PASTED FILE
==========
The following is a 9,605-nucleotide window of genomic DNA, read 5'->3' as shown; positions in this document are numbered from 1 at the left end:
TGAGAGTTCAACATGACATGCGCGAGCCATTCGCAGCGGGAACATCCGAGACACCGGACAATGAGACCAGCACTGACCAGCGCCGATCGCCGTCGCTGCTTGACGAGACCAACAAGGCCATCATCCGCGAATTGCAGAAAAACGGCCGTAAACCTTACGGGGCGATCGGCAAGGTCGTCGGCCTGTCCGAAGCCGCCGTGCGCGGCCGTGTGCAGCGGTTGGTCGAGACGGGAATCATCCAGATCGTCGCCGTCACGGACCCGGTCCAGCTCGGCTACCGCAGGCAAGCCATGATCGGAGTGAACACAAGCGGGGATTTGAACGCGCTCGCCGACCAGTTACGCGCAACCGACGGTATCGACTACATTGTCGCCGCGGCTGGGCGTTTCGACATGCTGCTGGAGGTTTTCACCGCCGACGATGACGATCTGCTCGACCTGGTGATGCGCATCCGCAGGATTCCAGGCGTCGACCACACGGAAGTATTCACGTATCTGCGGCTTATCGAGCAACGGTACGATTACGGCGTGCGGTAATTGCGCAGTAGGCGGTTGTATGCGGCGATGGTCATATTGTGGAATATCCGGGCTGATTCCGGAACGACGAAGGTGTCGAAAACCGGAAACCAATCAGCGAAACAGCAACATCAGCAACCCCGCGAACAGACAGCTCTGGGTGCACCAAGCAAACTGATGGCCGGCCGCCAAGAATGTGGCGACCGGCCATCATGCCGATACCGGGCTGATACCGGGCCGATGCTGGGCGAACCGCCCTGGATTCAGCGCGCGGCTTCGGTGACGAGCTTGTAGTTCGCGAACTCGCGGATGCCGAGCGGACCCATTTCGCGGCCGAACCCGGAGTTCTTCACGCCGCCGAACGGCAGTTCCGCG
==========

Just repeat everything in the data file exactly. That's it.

The following is a 9,605-nucleotide window of genomic DNA, read 5'->3' as shown; positions in this document are numbered from 1 at the left end:
TGAGAGTTCAACATGACATGCGCGAGCCATTCGCAGCGGGAACATCCGAGACACCGGACAATGAGACCAGCACTGACCAGCGCCGATCGCCGTCGCTGCTTGACGAGACCAACAAGGCCATCATCCGCGAATTGCAGAAAAACGGCCGTAAACCTTACGGGGCGATCGGCAAGGTCGTCGGCCTGTCCGAAGCCGCCGTGCGCGGCCGTGTGCAGCGGTTGGTCGAGACGGGAATCATCCAGATCGTCGCCGTCACGGACCCGGTCCAGCTCGGCTACCGCAGGCAAGCCATGATCGGAGTGAACACAAGCGGGGATTTGAACGCGCTCGCCGACCAGTTACGCGCAACCGACGGTATCGACTACATTGTCGCCGCGGCTGGGCGTTTCGACATGCTGCTGGAGGTTTTCACCGCCGACGATGACGATCTGCTCGACCTGGTGATGCGCATCCGCAGGATTCCAGGCGTCGACCACACGGAAGTATTCACGTATCTGCGGCTTATCGAGCAACGGTACGATTACGGCGTGCGGTAATTGCGCAGTAGGCGGTTGTATGCGGCGATGGTCATATTGTGGAATATCCGGGCTGATTCCGGAACGACGAAGGTGTCGAAAACCGGAAACCAATCAGCGAAACAGCAACATCAGCAACCCCGCGAACAGACAGCTCTGGGTGCACCAAGCAAACTGATGGCCGGCCGCCAAGAATGTGGCGACCGGCCATCATGCCGATACCGGGCTGATACCGGGCCGATGCTGGGCGAACCGCCCTGGATTCAGCGCGCGGCTTCGGTGACGAGCTTGTAGTTCGCGAACTCGCGGATGCCGAGCGGACCCATTTCGCGGCCGAACCCGGAGTTCTTCACGCCGCCGAACGGCAGTTCCGCG